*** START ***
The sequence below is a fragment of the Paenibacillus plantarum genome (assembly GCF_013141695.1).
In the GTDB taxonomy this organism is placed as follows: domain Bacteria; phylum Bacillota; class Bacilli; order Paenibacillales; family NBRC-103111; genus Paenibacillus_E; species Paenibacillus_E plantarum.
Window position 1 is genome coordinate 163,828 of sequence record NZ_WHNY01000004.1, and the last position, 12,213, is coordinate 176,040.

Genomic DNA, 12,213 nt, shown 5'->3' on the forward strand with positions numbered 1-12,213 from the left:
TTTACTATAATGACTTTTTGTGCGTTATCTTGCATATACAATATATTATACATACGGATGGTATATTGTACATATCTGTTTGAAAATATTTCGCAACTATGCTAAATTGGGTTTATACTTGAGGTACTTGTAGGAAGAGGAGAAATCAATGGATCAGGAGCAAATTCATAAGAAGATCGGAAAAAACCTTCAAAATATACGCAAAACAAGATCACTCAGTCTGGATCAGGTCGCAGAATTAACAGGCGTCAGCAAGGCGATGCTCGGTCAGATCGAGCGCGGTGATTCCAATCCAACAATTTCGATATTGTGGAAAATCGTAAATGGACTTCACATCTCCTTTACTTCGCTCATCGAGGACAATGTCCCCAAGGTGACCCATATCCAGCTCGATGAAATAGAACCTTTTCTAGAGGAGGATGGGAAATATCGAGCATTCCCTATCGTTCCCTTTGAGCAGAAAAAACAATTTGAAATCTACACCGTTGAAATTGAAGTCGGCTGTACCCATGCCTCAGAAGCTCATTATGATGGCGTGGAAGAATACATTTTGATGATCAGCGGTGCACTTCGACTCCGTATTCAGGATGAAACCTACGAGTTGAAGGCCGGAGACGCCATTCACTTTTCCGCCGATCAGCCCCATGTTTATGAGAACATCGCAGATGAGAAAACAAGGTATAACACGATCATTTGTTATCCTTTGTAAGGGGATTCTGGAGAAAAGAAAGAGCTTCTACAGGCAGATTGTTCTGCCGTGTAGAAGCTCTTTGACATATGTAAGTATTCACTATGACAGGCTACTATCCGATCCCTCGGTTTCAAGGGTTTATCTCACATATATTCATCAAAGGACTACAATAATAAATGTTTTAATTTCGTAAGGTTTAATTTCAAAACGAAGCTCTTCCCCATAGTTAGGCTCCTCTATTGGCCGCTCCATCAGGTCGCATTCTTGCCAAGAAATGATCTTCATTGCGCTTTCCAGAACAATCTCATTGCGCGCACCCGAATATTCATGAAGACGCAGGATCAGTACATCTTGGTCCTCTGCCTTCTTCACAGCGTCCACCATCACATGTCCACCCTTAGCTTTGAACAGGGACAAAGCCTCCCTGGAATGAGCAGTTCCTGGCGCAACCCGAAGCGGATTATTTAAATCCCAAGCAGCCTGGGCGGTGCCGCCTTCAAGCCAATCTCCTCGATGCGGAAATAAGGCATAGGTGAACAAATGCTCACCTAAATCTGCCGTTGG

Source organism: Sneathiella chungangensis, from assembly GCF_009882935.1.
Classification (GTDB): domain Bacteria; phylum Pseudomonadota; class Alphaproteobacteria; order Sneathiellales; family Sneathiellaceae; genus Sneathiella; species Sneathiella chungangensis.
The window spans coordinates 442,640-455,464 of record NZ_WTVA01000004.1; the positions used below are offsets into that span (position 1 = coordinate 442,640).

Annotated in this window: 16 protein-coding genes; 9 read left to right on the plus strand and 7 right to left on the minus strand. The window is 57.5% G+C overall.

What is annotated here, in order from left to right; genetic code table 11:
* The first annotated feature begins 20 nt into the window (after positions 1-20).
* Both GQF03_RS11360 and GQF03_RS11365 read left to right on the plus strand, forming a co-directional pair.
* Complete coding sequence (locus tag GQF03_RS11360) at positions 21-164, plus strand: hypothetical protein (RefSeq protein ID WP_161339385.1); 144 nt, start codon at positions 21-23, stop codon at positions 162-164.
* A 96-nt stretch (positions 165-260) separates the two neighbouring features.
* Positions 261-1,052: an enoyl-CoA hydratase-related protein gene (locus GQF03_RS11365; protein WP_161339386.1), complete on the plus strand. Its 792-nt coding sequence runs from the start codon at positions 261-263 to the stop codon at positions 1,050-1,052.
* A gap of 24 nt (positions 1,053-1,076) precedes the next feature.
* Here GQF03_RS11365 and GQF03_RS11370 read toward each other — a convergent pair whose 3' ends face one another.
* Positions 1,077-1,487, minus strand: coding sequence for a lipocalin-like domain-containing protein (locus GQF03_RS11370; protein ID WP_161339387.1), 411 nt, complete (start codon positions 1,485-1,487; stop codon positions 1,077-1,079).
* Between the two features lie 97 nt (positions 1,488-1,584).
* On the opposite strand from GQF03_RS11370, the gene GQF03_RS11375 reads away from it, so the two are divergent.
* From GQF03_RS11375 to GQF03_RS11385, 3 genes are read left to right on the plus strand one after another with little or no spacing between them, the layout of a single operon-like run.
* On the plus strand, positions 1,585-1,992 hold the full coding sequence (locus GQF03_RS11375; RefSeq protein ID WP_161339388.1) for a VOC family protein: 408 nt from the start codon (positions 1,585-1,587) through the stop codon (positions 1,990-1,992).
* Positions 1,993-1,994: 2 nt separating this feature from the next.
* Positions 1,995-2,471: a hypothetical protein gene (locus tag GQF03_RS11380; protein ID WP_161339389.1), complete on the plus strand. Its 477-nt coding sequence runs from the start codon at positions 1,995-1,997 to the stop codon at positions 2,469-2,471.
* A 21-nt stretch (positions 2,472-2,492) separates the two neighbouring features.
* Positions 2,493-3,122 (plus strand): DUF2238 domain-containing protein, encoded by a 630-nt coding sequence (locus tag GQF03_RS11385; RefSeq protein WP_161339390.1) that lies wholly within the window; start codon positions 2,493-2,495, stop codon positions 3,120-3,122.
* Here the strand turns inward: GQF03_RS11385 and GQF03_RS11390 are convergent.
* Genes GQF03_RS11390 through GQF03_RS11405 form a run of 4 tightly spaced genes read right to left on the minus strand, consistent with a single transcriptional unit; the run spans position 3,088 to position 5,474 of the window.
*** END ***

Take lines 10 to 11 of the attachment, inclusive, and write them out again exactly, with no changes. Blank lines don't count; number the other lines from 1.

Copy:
What is annotated here, in order from left to right; genetic code table 11:
* The first annotated feature begins 20 nt into the window (after positions 1-20).